SEARCH

SEARCH BY CITATION

Keywords:

  • fMRI;
  • schizophrenia;
  • gating;
  • auditory;
  • inhibition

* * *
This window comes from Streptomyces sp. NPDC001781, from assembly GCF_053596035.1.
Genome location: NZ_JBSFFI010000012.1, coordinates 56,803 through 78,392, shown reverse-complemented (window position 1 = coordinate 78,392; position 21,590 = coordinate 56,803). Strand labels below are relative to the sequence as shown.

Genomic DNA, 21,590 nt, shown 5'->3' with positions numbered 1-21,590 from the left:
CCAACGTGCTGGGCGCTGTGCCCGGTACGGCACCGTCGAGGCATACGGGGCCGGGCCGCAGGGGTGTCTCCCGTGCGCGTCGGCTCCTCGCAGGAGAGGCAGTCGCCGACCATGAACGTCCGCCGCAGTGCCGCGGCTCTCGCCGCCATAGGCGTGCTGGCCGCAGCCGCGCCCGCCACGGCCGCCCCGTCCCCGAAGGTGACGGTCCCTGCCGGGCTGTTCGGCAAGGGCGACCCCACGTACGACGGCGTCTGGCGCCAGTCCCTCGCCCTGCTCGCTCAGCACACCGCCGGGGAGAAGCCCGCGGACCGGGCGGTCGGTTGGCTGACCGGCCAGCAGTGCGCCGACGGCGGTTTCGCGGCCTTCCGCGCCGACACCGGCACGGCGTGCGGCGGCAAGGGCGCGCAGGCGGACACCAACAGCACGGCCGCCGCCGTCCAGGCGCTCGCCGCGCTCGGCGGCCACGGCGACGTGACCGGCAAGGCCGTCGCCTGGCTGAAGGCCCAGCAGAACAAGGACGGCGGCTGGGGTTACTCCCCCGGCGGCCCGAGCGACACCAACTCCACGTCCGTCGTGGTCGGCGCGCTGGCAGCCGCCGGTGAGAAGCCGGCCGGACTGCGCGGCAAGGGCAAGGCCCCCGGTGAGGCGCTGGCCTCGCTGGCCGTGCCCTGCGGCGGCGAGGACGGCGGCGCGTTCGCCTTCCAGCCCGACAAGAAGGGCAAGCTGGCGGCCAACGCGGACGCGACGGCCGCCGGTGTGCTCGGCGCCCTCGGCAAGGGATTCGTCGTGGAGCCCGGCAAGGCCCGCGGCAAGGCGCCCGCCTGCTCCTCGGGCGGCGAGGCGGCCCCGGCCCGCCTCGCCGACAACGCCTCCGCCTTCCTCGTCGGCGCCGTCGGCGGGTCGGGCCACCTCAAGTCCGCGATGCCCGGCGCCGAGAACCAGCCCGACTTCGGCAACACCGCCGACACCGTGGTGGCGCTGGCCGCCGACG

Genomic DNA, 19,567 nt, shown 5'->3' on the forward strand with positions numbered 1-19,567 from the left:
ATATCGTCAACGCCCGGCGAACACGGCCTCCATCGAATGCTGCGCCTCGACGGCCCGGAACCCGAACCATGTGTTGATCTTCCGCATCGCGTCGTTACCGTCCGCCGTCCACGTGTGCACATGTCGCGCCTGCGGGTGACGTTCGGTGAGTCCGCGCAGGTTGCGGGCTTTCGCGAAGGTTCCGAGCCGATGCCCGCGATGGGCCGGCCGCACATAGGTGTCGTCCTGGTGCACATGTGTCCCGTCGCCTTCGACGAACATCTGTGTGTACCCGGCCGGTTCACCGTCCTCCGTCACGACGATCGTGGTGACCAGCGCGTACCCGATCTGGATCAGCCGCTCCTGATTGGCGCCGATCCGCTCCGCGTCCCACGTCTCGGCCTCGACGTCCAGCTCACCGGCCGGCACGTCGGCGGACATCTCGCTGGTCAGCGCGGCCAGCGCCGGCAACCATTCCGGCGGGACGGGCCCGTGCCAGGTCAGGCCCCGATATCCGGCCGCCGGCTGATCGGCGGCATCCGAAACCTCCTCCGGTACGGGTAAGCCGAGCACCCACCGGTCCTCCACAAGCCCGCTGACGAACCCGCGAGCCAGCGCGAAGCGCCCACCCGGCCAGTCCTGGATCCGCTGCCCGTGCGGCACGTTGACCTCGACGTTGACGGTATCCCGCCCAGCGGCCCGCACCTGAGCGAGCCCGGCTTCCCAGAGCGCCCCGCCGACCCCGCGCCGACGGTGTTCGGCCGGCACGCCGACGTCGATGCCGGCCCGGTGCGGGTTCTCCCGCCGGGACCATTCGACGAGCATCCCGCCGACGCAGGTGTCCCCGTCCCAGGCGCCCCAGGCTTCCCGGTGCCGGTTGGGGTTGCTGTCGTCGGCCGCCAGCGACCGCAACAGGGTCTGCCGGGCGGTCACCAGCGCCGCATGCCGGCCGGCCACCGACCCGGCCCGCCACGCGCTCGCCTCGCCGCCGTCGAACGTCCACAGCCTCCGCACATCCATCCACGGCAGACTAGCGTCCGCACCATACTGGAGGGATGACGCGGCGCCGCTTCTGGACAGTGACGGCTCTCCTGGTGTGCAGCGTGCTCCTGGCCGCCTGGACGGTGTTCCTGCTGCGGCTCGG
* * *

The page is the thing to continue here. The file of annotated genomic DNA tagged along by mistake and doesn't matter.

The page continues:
The cortical (auditory and prefrontal) and/or subcortical (thalamic and hippocampal) generators of abnormal electrophysiological responses during sensory gating remain actively debated in the schizophrenia literature. Functional magnetic resonance imaging has the spatial resolution for disambiguating deep or simultaneous sources but has been relatively under-utilized to investigate generators of the gating response. Thirty patients with chronic schizophrenia (SP) and 30 matched controls participated in the current experiment. Hemodynamic response functions (HRFs) for single (S1) and pairs (S1 + S2) of identical (“gating-out” redundant information) or nonidentical (“gating-in” novel information) tones were generated through deconvolution. Increased or prolonged activation for patients in conjunction with deactivation for controls was observed within auditory cortex, prefrontal cortex, and thalamus in response to single tones during the late hemodynamic response, and these group differences were not associated with clinical or cognitive symptomatology. Although patient hyperactivation to paired-tones conditions was present in several regions of interest, the effects were not statistically significant for either the gating-out or gating-in conditions. Finally, abnormalities in the postundershoot of the auditory HRF were also observed for both single and paired-tones conditions in patients. In conclusion, the amalgamation of the entire electrophysiological response to both S1 and S2 stimuli may limit hemodynamic sensitivity to paired tones during sensory gating, which may be more readily overcome by paradigms that use multiple stimuli rather than pairs. Patient hyperactivation following single tones is suggestive of deficits in basic inhibition, neurovascular abnormalities, or a combination of both factors. Hum Brain Mapp 34:2302–2312, 2013. © 2012 Wiley Periodicals, Inc.